MySQL 8.0 Innodb Cluster looks at MongoDB

MySQL turns 8.0 and the technical preview integrates a new “InnoDB Cluster”. The overall architecture reminds MongoDB:

– group replication with a single master, similar to replica-sets;
– a mysqlsh able to create replication group and local instances supporting js and python;
– a MySQL Router as a gateway to appservers, to be deployed on each client machine like the mongos.

Once installed, you can create a RG with a few commands:

su - rpolli

\py  # enable python mode. Create 3 instances in  ~/sandbox-dir/{3310,3320,3330}

for port in (3310, 3320, 3330, 3340, 3350):

Now we have 5 mysql instances listening on various ports. Create a cluster and check the newly created mysql_innodb_cluster_metadata schema.

\connect root:root@localhost:3310

cluster = dba.create_cluster('polli', 'pollikey');

\sql  # switch to sql mode


| Database                      |
| information_schema            |
| mysql                         |
| mysql_innodb_cluster_metadata |
| performance_schema            |
| sys                           |

Go back to the python mode and add the remaining instances to the cluster.

\py  # return to python mode again

# Eventually re-get the cluster.
cluster = dba.get_cluster('polli',{'masterKey':'pollikey'})  # masterKey is a shared secret between nodes.

# Add the other nodes
for port in ports[1:]:
    cluster.add_instance('root@localhost:' + str(port),'secret');

# Check status
cluster.status()  # BEWARE! The output is a str :( not a dict
    "clusterName": "polli",
    "defaultReplicaSet": {
        "status": "Cluster tolerant to up to 2 failures.",
        "topology": {
            "localhost:3310": {
                "address": "localhost:3310",
                "status": "ONLINE",
                "role": "HA",
                "mode": "R/W",
                "leaves": {
                    "localhost:3320": {
                        "address": "localhost:3320",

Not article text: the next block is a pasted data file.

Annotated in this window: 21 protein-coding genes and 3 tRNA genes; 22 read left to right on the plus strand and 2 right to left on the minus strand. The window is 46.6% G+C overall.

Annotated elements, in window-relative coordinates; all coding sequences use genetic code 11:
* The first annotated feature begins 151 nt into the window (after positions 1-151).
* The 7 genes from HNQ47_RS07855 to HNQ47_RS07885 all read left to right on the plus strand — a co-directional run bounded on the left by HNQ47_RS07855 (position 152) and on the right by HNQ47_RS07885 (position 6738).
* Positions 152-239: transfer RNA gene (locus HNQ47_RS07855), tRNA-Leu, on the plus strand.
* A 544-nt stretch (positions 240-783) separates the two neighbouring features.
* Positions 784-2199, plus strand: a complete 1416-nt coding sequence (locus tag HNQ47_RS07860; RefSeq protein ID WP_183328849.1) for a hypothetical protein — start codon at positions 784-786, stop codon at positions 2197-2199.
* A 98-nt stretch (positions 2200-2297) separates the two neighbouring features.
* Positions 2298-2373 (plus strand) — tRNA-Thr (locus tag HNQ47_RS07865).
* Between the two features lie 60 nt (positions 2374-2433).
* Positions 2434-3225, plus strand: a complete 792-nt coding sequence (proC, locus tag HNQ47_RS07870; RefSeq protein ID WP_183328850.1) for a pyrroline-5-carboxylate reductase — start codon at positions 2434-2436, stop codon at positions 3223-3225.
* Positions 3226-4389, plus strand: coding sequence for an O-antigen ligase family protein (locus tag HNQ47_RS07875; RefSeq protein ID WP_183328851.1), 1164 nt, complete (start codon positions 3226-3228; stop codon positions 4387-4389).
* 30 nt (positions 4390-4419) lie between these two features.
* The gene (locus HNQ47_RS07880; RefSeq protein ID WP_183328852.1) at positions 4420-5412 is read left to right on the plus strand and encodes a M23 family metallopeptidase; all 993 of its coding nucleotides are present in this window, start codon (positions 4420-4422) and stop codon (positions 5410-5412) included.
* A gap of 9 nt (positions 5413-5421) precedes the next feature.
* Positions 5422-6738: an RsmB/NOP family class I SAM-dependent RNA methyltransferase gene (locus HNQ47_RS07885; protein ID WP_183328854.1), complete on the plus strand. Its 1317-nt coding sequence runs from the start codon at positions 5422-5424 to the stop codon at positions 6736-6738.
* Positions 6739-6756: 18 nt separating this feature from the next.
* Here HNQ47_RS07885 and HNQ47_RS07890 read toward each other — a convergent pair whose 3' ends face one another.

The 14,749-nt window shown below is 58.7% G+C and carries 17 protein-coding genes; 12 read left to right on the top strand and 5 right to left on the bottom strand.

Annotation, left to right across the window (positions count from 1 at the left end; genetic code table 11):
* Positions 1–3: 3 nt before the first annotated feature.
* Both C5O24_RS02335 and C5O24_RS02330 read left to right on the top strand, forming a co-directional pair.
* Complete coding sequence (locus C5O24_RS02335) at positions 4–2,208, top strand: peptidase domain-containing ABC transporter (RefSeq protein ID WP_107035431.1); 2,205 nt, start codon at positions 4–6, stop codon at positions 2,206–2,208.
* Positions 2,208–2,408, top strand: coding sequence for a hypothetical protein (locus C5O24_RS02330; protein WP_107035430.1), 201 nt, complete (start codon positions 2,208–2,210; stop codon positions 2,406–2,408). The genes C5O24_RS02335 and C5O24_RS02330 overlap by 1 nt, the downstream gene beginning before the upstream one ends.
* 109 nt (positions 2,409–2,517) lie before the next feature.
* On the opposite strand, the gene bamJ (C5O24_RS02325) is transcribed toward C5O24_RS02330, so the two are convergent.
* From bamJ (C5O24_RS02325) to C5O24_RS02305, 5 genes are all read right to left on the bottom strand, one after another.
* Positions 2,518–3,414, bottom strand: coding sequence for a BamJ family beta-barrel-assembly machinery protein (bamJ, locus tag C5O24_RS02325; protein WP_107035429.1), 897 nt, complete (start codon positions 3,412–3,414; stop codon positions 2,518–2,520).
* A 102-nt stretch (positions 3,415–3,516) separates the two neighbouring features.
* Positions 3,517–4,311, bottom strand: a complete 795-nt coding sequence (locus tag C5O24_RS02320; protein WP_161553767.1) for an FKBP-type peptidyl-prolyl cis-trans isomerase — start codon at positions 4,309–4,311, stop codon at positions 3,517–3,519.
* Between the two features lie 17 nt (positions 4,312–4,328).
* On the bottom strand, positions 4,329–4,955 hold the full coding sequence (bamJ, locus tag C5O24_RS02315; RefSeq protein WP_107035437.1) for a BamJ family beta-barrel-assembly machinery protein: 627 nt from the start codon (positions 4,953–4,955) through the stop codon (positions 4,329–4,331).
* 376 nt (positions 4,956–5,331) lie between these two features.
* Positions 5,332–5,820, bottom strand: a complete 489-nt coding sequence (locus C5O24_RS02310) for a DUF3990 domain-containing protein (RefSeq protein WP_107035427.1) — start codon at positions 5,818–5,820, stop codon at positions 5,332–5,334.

"status": "ONLINE",
                        "role": "HA",
                        "mode": "R/O",
                        "leaves": {}
                    "localhost:3330": {
                        "address": "localhost:3330",
                        "status": "ONLINE",
                        "role": "HA",
                        "mode": "R/O",
                        "leaves": {}

Now check the failover feature.

dba.kill_local_instance(3310)  # Successfully killed

# Parse the output with...
import json
json.loads(cluster.status())["defaultReplicaSet"]["topology"].keys()  # localhost:3320 WOW!

Once set up, created users will span the whole group.

CREATE USER 'admin'@'%' IDENTIFIED BY 'secret';

Now let’s connect to different cluster nodes.

mysql -uadmin -P3310 -psecret -e 'create database this_works_on_master;'  # OK
mysql -uadmin -P3320 -psecret -e 'create database wont_work_on_slave_even_if_admin;'  
ERROR 1290 (HY000): The MySQL server is running with the --super-read-only option so it cannot execute this statement

The default setup allows writings only on master *even for admin|super users* that can be overriden as usual.

mysql> SHOW VARIABLES LIKE '%only' 
mysql> show variables like '%only';
| Variable_name                 | Value |
| read_only                     | ON    |
| super_read_only               | ON    |
mysql> set global super_read_only = OFF;  -- just for root
mysql> set global super_read_only = ON;  

mysql> set global read_only = OFF;  -- for all allowed users

Mongodb python driver is topology-aware. MySQL connectors instead rely on mysql-router for connecting to the right primary.

Back from MongoDB Essentials Training

This week I joined MongoDB Essentials training in Roma.

Mongo is a fast document oriented database supporting consistency, replication for HA and sharding for scaling read OR writes.

Transactions are at document level, so no joins and isolation levels.

A nice training – covering many database design technologies and giving even a theoretical overview of performance and scalability issues.

Concepts like Working Set, Replication types and issues, Indexes side-effects, Sharding and Hashing were introduced both theoretically and pratically.

Being a class of 10+ people with mixed background (MS, Linux, Oracle) it was hard to squeeze all this theory and practice in 3 days. The instructor asked us the parts we’d like to cover more: we pick Schema Design, Replication and Sharding.
Besides, such a large class give us a lot discussion and networking opportunity: we even created a freenode chatroom!

People interested in the subject can drop me a line and have a look at this github repo

Enjoy! R.